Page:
Nicholas (nwhyte) wrote,
Nicholas
nwhyte

2020 will be the most geriatric U.S. presidential election ever

(Updated from a previous post four years ago)

One extraordinary point about the 2016 election was that the combined ages of the two front-runners was by some margin the highest ever. Donald Trump turned 70 a few months before the election, and Hillary Clinton a few months after. Their combined age of 139 on Election Day was ten years more than the previous record, Reagan (73) and Mondale (56) in 1984 (total 129). Only twice before had both main candidates been over 60 - the obscure elections of 1848, when Zachary Taylor (63) beat Lewis Cass (64), and 1828 when Andrew Jackson beat John Quincy Adams (both 61). To have both over 69 was really unprecedented.

In 2020, that record will be pushed still further. The election will come a few months after Donald Trump's 74th birthday, and very soon before Joe Biden's 78th, for a combined age on election day of 151, twelve more than four years ago, and twenty-two more than any election before that. If Bernie Sanders overcomes the odds and gets the Democratic Party nomination, he will be 79 on election day and the combined total will be 153. It is the first time ever that both main candidates will be septuagenarians. (Only four times before has even one candidate been over 70 - in 1984, 1996, 2008 and 2016 - all Republicans.)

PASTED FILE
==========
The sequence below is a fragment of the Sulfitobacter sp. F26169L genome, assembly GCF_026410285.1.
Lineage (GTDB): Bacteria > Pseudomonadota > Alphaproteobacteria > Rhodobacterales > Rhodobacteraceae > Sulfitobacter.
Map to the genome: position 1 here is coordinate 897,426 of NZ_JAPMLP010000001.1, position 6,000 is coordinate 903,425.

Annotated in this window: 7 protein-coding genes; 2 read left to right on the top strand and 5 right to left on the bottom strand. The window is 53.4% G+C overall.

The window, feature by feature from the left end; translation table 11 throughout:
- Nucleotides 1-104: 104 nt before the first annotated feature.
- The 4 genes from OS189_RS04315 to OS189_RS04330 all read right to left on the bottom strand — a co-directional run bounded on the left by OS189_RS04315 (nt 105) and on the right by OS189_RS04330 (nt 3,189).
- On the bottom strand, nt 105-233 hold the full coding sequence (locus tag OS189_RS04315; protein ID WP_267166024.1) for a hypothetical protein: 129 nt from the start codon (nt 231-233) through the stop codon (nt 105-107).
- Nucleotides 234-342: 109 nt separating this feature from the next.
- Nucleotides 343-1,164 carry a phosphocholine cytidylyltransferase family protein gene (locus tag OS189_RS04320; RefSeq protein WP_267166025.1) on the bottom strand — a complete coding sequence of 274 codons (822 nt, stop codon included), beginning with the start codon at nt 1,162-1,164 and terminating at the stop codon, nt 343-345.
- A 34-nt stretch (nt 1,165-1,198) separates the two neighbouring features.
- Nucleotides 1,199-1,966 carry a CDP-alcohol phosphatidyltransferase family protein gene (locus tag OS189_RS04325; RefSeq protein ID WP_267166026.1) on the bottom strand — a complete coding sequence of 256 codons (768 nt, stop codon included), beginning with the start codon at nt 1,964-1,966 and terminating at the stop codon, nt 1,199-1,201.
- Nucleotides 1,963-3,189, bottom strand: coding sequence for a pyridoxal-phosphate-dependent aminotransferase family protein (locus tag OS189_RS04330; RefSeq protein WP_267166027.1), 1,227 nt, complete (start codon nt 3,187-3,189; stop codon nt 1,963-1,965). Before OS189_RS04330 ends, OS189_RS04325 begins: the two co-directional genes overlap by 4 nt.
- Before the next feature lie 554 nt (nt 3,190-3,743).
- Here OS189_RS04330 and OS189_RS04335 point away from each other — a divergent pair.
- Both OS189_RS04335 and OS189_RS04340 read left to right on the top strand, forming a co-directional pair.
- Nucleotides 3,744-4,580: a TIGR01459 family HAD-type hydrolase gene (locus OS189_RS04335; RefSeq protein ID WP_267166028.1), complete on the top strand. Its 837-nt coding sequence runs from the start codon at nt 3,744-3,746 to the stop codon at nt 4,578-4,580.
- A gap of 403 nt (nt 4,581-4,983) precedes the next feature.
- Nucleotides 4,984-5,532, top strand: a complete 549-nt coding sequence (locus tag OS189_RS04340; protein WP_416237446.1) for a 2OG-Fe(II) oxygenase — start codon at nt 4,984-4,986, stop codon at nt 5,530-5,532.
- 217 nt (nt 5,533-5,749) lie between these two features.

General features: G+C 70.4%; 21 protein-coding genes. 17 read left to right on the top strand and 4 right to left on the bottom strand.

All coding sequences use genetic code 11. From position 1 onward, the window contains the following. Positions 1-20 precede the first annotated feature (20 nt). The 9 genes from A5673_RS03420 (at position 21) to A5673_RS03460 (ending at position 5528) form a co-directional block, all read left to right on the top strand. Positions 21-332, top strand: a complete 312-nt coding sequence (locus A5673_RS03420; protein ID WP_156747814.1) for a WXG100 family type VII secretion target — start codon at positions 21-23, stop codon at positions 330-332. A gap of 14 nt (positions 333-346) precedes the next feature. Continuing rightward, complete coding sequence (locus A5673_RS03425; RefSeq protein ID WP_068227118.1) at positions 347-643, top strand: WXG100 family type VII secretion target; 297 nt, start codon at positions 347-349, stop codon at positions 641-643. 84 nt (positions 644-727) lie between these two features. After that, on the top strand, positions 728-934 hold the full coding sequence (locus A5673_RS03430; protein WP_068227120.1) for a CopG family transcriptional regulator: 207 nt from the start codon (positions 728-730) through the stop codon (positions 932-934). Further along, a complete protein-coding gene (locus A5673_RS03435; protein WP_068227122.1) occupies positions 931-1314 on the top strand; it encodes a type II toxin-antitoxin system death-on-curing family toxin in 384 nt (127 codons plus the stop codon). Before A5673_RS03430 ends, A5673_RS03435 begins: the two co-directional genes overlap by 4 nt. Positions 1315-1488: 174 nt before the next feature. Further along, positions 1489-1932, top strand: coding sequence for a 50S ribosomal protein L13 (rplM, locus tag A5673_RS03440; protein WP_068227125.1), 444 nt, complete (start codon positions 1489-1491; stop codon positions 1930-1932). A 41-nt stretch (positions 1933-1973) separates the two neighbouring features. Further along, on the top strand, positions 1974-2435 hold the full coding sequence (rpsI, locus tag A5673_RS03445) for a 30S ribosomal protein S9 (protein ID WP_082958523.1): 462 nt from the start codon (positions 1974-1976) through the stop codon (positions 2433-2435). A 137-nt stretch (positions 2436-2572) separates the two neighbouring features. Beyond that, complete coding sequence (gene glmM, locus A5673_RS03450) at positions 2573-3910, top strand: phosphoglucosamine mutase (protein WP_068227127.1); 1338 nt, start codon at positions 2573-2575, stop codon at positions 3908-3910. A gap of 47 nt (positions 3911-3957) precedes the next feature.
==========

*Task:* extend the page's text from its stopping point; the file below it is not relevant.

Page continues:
I found it striking as I crunched the numbers that the average age of candidates now is much older than it used to be. In the list of ages of the leading candidates at each election below, I've put the 17 elections since 1952 (starting with 1956) in red; the 16 elections before 1852 (ending with 1848) in blue; and the 26 elections from 1852 to 1952 inclusive in green. It's clear that the middle period saw younger candidates, with those 26 elections supplying 22 of the bottom half of the table, and 4 of the top half - in fact, none of the middle 26 are in the top 30% of the table, and the high-water mark is the comparatively youthful matchup between Hayes and Tilden in 1876. Meanwhile all five elections since 2000, and all but two of the eleven elections starting with 1980 (in darker red), are in the top third of the table. The earlier period was even more elderly, with only two elections (one of which doesn't really count) of the first 16 in the lower half of the table.

2020 Trump (74) + ?Biden? (77) = 151
2016 Trump (70) + H Clinton (69) = 139

1984 Reagan (73) + Mondale (56) = 129
1848 Taylor (63) + Cass (64) = 127
1980 Reagan (69) + Carter (56) = 125
1840 WH Harrison (67) + Van Buren (57) = 124
1996 WJ Clinton (50) + Dole (73) = 123
1956 Eisenhower (66) + Stevenson (56) = 122
1828 Jackson (61) + JQ Adams (61) = 122
1800 Jefferson (57) + J Adams (65) = 122
1832 Jackson (65) + Clay (55) =120

2008 Obama (47) + McCain (72) = 119
1988 GHW Bush (64) + Dukakis (55) = 119
1816 Monroe (58) + King (61) = 119
1808 Madison (57) + Pinckney (62) = 119
1804 Jefferson (61) + Pinckney (58) = 119

2004 GW Bush (58) + Kerry (60) = 118
1792 Washington (60) + J Adams (57) = 117 - more of an acclamation than an election
2012 Obama (51) + Romney (65) = 116
1876 Hayes (54) + Tilden (62) = 116
1844 Polk (49) + Clay (67) = 116
1836 Van Buren (53) + WH Harrison (63) = 116

1976 Carter (52) + Ford (63) = 115
1820 Monroe (62) + JQ Adams (53) = 115 - more of an acclamation than an election